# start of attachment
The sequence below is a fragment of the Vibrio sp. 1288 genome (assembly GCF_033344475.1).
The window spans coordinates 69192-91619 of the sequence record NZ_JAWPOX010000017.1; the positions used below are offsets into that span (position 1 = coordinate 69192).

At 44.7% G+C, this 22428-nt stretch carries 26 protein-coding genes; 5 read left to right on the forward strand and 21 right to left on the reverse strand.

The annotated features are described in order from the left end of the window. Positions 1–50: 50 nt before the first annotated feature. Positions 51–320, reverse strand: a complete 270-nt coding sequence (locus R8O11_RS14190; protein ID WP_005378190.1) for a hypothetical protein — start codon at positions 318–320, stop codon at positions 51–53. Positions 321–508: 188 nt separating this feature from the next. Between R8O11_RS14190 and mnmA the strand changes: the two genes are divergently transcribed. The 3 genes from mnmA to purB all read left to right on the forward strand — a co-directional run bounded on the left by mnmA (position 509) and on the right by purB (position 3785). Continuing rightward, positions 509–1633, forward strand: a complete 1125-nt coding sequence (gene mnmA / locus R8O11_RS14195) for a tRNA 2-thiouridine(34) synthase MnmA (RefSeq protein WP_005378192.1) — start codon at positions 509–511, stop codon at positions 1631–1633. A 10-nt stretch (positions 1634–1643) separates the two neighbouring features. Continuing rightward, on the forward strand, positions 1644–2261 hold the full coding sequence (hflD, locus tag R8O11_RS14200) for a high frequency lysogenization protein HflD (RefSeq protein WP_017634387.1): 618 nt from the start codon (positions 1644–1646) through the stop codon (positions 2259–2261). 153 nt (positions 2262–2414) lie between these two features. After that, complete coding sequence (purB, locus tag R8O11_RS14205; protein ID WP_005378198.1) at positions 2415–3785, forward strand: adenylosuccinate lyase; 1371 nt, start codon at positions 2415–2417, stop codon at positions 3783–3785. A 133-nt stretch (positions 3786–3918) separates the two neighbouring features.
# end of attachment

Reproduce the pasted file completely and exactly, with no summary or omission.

The sequence below is a fragment of the Vibrio sp. 1288 genome (assembly GCF_033344475.1).
The window spans coordinates 69192-91619 of the sequence record NZ_JAWPOX010000017.1; the positions used below are offsets into that span (position 1 = coordinate 69192).

At 44.7% G+C, this 22428-nt stretch carries 26 protein-coding genes; 5 read left to right on the forward strand and 21 right to left on the reverse strand.

The annotated features are described in order from the left end of the window. Positions 1–50: 50 nt before the first annotated feature. Positions 51–320, reverse strand: a complete 270-nt coding sequence (locus R8O11_RS14190; protein ID WP_005378190.1) for a hypothetical protein — start codon at positions 318–320, stop codon at positions 51–53. Positions 321–508: 188 nt separating this feature from the next. Between R8O11_RS14190 and mnmA the strand changes: the two genes are divergently transcribed. The 3 genes from mnmA to purB all read left to right on the forward strand — a co-directional run bounded on the left by mnmA (position 509) and on the right by purB (position 3785). Continuing rightward, positions 509–1633, forward strand: a complete 1125-nt coding sequence (gene mnmA / locus R8O11_RS14195) for a tRNA 2-thiouridine(34) synthase MnmA (RefSeq protein WP_005378192.1) — start codon at positions 509–511, stop codon at positions 1631–1633. A 10-nt stretch (positions 1634–1643) separates the two neighbouring features. Continuing rightward, on the forward strand, positions 1644–2261 hold the full coding sequence (hflD, locus tag R8O11_RS14200) for a high frequency lysogenization protein HflD (RefSeq protein WP_017634387.1): 618 nt from the start codon (positions 1644–1646) through the stop codon (positions 2259–2261). 153 nt (positions 2262–2414) lie between these two features. After that, complete coding sequence (purB, locus tag R8O11_RS14205; protein ID WP_005378198.1) at positions 2415–3785, forward strand: adenylosuccinate lyase; 1371 nt, start codon at positions 2415–2417, stop codon at positions 3783–3785. A 133-nt stretch (positions 3786–3918) separates the two neighbouring features.